India’s Aditya-L1 spacecraft launched on Saturday to study the Sun evolved from an idea for a single-instrument satellite into a full-fledged solar observatory through exhortations over 12 years ago by a late space scientist active in his 80s.
The late professor U.R. Rao, a former chairman of the Indian Space Research Organisation (Isro), played a key role in coaxing solar physicists in the country to expand their ambitions — reimagine a 110kg satellite into a seven-instrument 1,480kg spacecraft, Aditya-L1 project scientists said on Saturday.
“He told us: stop taking baby steps and think bigger,” said Dipankar Banerjee, director of the Aryabhatta Research Institute for Observational Sciences, an astronomical observatory in Nainital, who was among a group of scientists who first proposed a satellite for solar studies in 2006.
The Union minister of state for science, technology and space, Jitendra Singh, while congratulating Isro for the successful launch of Aditya-L1, also expressed his gratitude to Prime Minister Narendra Modi for his contribution to the success.
“Congratulations India. Congratulations Isro… it is indeed a sunshine moment for India. Thank you honourable Prime Minister Narendra Modi ji for making this happen by opening up new vistas for India’s space sector,” Singh said after the launch he watched at the Sriharikota spaceport. “Thanks also honourable PM for giving us the confidence, courage, and conviction to reach out to the stars. Thanks also for making us realise the enormous potential of our space fraternity.”
Scientists familiar with Aditya-L1’s timeline say the concept and the contours of an Indian space-based solar observatory had emerged and evolved between 2006 and 2013 under efforts largely driven by Rao and former Isro scientist S. Seetha.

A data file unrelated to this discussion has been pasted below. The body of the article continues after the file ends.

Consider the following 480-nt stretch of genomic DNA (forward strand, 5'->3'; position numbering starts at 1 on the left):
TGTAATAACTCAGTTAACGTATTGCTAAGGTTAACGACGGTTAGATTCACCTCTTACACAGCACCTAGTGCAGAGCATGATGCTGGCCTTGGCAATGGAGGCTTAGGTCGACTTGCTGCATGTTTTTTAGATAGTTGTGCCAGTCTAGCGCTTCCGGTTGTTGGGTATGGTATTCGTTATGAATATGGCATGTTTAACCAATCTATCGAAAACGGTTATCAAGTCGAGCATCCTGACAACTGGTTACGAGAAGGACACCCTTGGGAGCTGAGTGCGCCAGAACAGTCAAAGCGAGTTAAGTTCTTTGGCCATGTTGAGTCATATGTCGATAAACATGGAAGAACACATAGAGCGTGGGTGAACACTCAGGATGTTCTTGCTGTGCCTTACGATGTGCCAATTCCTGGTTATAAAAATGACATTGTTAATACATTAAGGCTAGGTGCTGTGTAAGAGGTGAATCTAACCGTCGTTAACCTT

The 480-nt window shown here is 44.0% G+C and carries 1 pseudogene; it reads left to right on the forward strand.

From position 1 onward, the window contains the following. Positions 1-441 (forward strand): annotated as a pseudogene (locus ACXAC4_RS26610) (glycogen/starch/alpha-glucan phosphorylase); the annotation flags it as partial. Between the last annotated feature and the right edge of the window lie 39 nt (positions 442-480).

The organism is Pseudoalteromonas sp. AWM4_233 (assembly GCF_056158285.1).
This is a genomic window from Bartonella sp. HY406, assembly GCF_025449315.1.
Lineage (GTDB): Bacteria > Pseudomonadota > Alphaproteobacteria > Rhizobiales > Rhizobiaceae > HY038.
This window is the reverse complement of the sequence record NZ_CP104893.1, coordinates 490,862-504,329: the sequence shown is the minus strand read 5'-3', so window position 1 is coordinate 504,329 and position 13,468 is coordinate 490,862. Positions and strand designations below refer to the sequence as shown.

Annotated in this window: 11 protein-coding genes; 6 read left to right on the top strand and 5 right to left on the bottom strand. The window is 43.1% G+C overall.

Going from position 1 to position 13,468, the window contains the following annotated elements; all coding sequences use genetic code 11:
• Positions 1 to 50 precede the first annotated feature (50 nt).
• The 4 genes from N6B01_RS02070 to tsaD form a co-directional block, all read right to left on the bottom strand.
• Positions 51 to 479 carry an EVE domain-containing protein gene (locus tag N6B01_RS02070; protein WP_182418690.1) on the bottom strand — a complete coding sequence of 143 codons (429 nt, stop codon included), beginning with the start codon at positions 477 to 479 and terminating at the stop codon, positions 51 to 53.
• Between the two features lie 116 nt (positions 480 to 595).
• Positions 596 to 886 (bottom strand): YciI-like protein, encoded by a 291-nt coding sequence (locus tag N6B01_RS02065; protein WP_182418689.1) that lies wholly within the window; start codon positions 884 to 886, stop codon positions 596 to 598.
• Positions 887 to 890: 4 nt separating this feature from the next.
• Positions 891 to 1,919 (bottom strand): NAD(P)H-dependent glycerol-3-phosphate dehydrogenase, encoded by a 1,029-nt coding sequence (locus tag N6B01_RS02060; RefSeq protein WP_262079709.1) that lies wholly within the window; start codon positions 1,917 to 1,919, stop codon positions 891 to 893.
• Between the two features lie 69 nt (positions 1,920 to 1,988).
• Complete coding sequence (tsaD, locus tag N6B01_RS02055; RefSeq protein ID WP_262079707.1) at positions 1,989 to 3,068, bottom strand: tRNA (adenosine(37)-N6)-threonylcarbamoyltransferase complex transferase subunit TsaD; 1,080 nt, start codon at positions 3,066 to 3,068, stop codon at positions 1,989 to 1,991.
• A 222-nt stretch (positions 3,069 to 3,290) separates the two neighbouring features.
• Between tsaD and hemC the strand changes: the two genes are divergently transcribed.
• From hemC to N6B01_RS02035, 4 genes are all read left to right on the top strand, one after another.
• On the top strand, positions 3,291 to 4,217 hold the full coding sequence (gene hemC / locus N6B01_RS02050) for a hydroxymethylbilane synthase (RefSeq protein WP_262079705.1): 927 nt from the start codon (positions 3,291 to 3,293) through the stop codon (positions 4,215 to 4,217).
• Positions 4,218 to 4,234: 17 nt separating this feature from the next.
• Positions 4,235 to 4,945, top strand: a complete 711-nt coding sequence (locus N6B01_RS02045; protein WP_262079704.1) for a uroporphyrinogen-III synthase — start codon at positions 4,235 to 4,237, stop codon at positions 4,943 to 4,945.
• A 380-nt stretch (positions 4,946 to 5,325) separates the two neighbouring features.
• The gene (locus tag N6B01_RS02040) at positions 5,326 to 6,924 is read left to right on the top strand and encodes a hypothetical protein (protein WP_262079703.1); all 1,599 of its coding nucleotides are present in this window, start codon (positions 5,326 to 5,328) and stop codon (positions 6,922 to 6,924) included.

The idea for a satellite with a single instrument to study the corona — the Sun’s atmosphere — first emerged in 2006 during a meeting organised by the Astronomical Society of India and the Indian Academy of Sciences.
“Professor Rao and Dr Seetha were instrumental in transforming what would have been a small satellite mission into a grand solar observatory — their roles should not be forgotten,” said a solar physicist who has been part of the project since 2010.
Aditya-L1 is heading for a point in space called L1, about 1.5 million km from Earth from where the spacecraft will have an uninterrupted view of the Sun. Isro in December 2009 had approved an initial proposal from scientists for a single-instrument satellite to be called Aditya-1 in low-Earth orbit.
Seetha, a former director of the Isro space sciences programme office who is now an emeritus scientist at the Raman Research Institute, Bangalore, said Rao used to think “far ahead” and between 2009 and 2013, he urged the scientific community to expand the project.
“At the time, our Mars orbiter mission was underway and Professor Rao suggested going to L1,” Seetha told The Telegraph on Saturday. The Isro space science office in April 2013 issued a call for proposals from scientists for more scientific instruments.
Space officials recall that Rao, who after retiring as Isro chairman in 1994 continued as chair of Isro’s advisory panel on space sciences, used to attend office every other day. He died in 2017, aged 85.
Seetha herself played a crucial role in connecting Isro with academic institutions across the country during the process of submission, selection and review of the proposals, said an astronomer familiar with the process who requested anonymity.
Isro had received nearly two dozen proposals and, following a rigorous competitive review process, selected seven in July 2013 and approved the spacecraft's current version in November 2015. "Those seven proposals have now turned into the seven instruments aboard Aditya-L1,” the astronomer said.
The largest and technically among the most challenging of the instruments is called the Visible Emission Line Coronagraph for studies of the solar corona and was developed at the Indian Institute of Astrophysics, Bangalore. The other instruments will measure X-rays, ultraviolet radiation, magnetic activity and subatomic particles and wind from the Sun.